• Practicing mindful eating: Paying attention to what and how you’re eating can help you hit the brakes and reduce mindless eating. Being mindful about eating can help you interrupt any automatic behavior, savor your food, and recognize when you’re satisfied.
  • Challenging negative thoughts: Negative thoughts can come with binge eating. Challenging these thoughts can help take away their power. Therapy can be incredibly helpful in overcoming these negative thoughts.

Equip provides a safe space for you to explore, learn, and grow to break free from the patterns of binge eating that are holding you back. Through our virtual, evidence-based eating disorder treatment, our personalized treatment helps you achieve recovery at home.

Get in touch with our team today for more information or to schedule a free consultation.

About Angela Celio Doyle, PhD

Dr. Doyle has been a clinician and researcher in the eating disorder field for over 20 years. Passionate about early intervention and access to evidence-based care, she trains treatment providers internationally in providing family-based treatment for eating disorders and has a research background in internet-based eating disorder prevention programs. Dr. Doyle earned her Ph.D. in Clinical Psychology from the SDSU-UCSD Joint Doctoral Program and completed a postdoctoral fellowship at the University of Chicago. She holds an adjunct faculty position at the University of Washington's Department of Psychology and is Vice President of Behavioral Health Care at Equip.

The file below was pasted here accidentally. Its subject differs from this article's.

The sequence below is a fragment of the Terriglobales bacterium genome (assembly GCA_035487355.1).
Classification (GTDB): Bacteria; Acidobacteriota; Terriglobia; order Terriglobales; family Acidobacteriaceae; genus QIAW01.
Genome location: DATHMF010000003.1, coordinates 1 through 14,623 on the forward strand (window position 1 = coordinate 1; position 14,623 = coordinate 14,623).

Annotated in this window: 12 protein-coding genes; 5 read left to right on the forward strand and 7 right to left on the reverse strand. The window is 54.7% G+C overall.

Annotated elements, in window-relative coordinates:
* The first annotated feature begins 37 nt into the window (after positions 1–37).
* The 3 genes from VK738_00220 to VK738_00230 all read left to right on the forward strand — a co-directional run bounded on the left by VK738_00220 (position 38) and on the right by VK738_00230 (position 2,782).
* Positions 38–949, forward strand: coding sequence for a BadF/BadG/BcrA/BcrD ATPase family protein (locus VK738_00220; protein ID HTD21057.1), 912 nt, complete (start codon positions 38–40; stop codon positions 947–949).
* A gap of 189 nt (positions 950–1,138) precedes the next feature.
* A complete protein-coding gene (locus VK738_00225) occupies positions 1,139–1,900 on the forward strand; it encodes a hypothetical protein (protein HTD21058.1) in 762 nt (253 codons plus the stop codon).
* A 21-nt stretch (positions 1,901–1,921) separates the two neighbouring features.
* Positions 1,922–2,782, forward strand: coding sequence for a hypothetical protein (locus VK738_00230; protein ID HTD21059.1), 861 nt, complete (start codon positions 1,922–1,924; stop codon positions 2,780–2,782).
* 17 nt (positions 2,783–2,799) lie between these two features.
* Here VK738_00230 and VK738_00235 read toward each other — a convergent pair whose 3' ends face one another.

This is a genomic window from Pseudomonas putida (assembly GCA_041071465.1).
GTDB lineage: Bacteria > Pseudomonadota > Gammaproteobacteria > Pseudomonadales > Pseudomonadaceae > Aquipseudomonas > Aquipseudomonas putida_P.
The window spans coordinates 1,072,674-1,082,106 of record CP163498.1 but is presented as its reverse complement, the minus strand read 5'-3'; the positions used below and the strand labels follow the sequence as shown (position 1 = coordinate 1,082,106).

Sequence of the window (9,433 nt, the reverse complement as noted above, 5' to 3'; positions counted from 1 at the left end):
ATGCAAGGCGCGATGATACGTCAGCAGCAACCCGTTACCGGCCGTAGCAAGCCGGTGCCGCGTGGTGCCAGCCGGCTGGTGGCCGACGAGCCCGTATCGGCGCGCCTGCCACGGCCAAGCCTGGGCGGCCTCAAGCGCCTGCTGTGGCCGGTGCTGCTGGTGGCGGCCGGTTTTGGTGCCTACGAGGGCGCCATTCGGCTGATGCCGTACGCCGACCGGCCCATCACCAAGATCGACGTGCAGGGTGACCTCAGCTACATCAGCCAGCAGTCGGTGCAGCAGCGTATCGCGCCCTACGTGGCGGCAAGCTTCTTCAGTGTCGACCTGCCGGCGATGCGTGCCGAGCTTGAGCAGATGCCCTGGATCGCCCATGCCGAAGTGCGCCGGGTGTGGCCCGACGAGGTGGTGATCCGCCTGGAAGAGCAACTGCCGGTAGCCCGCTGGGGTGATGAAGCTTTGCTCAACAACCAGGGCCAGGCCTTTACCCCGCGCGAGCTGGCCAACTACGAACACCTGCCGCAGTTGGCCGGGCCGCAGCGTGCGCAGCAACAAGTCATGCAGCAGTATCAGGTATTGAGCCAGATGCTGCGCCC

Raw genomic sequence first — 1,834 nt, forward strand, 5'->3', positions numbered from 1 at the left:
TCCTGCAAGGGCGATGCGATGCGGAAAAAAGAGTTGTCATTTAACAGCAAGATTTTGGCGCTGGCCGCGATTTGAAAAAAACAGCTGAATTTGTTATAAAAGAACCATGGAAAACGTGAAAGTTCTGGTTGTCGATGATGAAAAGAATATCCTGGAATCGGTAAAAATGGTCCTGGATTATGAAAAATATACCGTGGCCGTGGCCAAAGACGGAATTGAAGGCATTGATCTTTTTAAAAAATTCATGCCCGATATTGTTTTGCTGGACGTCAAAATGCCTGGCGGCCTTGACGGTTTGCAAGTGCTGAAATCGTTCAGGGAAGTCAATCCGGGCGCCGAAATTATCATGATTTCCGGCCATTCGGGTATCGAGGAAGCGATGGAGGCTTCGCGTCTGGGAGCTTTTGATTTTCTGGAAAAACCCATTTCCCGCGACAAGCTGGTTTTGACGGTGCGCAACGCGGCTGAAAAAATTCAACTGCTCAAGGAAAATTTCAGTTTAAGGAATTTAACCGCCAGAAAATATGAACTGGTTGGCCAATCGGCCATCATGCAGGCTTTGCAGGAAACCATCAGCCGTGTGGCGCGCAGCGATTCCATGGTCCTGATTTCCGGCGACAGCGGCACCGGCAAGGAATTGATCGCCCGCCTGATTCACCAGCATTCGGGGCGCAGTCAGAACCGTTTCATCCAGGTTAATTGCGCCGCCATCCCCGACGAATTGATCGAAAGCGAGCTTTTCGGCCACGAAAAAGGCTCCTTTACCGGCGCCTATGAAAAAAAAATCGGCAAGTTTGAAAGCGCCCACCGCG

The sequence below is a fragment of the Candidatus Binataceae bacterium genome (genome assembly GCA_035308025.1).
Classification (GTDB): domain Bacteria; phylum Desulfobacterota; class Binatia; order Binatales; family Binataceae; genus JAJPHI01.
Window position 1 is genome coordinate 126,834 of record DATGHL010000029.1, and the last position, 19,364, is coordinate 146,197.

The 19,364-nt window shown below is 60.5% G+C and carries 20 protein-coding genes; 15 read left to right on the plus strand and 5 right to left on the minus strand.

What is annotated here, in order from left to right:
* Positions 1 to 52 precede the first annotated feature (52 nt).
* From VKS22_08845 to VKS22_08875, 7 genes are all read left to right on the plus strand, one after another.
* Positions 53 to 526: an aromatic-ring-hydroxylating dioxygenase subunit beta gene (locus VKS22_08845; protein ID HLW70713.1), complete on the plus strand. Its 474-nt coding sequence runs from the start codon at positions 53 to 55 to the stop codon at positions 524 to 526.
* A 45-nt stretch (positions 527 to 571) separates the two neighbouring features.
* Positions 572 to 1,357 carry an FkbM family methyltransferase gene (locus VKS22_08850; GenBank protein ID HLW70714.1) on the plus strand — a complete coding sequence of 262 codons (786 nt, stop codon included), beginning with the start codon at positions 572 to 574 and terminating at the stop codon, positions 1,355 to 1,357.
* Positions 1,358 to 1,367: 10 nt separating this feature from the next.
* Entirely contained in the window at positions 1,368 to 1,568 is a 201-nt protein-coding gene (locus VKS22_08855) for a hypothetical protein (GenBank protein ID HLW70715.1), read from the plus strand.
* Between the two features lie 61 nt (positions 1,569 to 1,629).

1. de Jong, Martie, et al. “Effectiveness of Enhanced Cognitive Behavior Therapy for Eating Disorders: A Randomized Controlled Trial.” International Journal of Eating Disorders, vol. 53, no. 5, 2020, pp. 447-57. doi:10.1002/eat.23239.

2. Peat, Christine M., et al. “Binge Eating Disorder: Evidence-Based Treatments.” Current Psychiatry, vol. 11, no. 5, 2012, pp. 32-39.

Kate Willsky
Senior Manager, Content
Clinically reviewed by:
Angela Celio Doyle, PhD, FAED
Vice President, Behavioral Health Care, Equip